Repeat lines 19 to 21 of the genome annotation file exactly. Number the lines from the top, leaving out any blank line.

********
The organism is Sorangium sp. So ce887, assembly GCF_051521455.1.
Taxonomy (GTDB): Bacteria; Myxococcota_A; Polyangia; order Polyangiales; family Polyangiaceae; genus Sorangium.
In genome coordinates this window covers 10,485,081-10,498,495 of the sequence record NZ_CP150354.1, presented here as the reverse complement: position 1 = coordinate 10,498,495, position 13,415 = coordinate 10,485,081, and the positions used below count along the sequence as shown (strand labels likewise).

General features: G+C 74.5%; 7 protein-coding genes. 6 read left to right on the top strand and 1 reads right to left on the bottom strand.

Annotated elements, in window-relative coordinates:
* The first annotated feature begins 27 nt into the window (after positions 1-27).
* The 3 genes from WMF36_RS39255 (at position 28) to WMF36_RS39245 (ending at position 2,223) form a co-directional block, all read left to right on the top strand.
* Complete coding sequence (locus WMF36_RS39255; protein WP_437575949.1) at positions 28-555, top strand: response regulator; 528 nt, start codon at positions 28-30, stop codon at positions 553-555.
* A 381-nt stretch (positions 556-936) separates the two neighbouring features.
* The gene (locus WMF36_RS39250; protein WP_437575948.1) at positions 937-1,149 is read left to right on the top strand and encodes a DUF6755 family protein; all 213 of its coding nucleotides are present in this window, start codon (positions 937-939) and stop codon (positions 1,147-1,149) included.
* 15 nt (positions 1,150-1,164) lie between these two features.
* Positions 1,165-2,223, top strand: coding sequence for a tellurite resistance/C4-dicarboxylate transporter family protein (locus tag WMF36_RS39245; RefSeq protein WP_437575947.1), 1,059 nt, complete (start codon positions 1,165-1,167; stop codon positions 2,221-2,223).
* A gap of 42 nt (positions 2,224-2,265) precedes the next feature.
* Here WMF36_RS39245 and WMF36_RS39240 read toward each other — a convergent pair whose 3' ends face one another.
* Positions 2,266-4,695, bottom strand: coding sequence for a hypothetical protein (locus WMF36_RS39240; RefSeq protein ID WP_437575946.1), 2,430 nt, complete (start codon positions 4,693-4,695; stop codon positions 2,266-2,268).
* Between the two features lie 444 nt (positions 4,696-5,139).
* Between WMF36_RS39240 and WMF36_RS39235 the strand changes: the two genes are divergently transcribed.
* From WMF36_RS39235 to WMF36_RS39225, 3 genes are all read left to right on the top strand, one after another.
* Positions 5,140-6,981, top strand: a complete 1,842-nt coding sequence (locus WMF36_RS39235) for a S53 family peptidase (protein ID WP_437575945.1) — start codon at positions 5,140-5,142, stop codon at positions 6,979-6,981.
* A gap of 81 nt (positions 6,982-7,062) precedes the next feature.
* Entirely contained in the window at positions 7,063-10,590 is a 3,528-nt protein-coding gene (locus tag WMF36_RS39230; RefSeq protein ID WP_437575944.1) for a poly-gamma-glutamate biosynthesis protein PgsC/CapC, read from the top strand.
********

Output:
* Positions 5,140-6,981, top strand: a complete 1,842-nt coding sequence (locus WMF36_RS39235) for a S53 family peptidase (protein ID WP_437575945.1) — start codon at positions 5,140-5,142, stop codon at positions 6,979-6,981.
* A gap of 81 nt (positions 6,982-7,062) precedes the next feature.
* Entirely contained in the window at positions 7,063-10,590 is a 3,528-nt protein-coding gene (locus tag WMF36_RS39230; RefSeq protein ID WP_437575944.1) for a poly-gamma-glutamate biosynthesis protein PgsC/CapC, read from the top strand.